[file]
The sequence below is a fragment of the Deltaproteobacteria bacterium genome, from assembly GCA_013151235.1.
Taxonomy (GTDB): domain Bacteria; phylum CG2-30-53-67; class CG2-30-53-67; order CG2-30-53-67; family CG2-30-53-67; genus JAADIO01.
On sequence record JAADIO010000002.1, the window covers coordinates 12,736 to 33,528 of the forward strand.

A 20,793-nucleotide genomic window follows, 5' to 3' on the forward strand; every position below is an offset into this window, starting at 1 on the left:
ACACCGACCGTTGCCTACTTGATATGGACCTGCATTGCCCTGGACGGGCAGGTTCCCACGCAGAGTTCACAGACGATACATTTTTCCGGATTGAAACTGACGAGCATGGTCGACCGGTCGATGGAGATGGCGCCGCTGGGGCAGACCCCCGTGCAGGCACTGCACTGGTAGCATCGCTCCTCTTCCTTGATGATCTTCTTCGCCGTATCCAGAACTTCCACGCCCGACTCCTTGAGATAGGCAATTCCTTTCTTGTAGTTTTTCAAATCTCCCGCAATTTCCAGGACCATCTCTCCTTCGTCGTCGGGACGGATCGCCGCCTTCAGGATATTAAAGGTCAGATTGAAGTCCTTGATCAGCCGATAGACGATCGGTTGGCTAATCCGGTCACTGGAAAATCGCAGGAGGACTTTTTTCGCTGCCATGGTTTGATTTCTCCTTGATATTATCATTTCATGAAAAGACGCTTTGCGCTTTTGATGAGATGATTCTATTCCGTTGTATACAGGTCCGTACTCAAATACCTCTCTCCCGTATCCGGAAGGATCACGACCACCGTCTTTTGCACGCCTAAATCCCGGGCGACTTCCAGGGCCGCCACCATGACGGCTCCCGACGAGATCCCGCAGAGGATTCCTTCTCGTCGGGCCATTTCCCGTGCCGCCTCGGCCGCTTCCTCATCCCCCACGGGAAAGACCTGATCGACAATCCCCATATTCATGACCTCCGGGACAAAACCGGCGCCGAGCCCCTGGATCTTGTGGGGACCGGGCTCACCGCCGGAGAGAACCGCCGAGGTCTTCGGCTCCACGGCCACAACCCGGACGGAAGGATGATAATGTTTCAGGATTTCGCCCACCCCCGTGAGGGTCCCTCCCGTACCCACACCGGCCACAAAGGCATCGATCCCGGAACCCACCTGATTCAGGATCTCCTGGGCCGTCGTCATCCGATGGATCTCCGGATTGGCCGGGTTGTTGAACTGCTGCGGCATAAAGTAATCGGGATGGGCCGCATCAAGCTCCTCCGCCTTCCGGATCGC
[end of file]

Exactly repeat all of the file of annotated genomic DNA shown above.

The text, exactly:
The sequence below is a fragment of the Deltaproteobacteria bacterium genome, from assembly GCA_013151235.1.
Taxonomy (GTDB): domain Bacteria; phylum CG2-30-53-67; class CG2-30-53-67; order CG2-30-53-67; family CG2-30-53-67; genus JAADIO01.
On sequence record JAADIO010000002.1, the window covers coordinates 12,736 to 33,528 of the forward strand.

A 20,793-nucleotide genomic window follows, 5' to 3' on the forward strand; every position below is an offset into this window, starting at 1 on the left:
ACACCGACCGTTGCCTACTTGATATGGACCTGCATTGCCCTGGACGGGCAGGTTCCCACGCAGAGTTCACAGACGATACATTTTTCCGGATTGAAACTGACGAGCATGGTCGACCGGTCGATGGAGATGGCGCCGCTGGGGCAGACCCCCGTGCAGGCACTGCACTGGTAGCATCGCTCCTCTTCCTTGATGATCTTCTTCGCCGTATCCAGAACTTCCACGCCCGACTCCTTGAGATAGGCAATTCCTTTCTTGTAGTTTTTCAAATCTCCCGCAATTTCCAGGACCATCTCTCCTTCGTCGTCGGGACGGATCGCCGCCTTCAGGATATTAAAGGTCAGATTGAAGTCCTTGATCAGCCGATAGACGATCGGTTGGCTAATCCGGTCACTGGAAAATCGCAGGAGGACTTTTTTCGCTGCCATGGTTTGATTTCTCCTTGATATTATCATTTCATGAAAAGACGCTTTGCGCTTTTGATGAGATGATTCTATTCCGTTGTATACAGGTCCGTACTCAAATACCTCTCTCCCGTATCCGGAAGGATCACGACCACCGTCTTTTGCACGCCTAAATCCCGGGCGACTTCCAGGGCCGCCACCATGACGGCTCCCGACGAGATCCCGCAGAGGATTCCTTCTCGTCGGGCCATTTCCCGTGCCGCCTCGGCCGCTTCCTCATCCCCCACGGGAAAGACCTGATCGACAATCCCCATATTCATGACCTCCGGGACAAAACCGGCGCCGAGCCCCTGGATCTTGTGGGGACCGGGCTCACCGCCGGAGAGAACCGCCGAGGTCTTCGGCTCCACGGCCACAACCCGGACGGAAGGATGATAATGTTTCAGGATTTCGCCCACCCCCGTGAGGGTCCCTCCCGTACCCACACCGGCCACAAAGGCATCGATCCCGGAACCCACCTGATTCAGGATCTCCTGGGCCGTCGTCATCCGATGGATCTCCGGATTGGCCGGGTTGTTGAACTGCTGCGGCATAAAGTAATCGGGATGGGCCGCATCAAGCTCCTCCGCCTTCCGGATCGC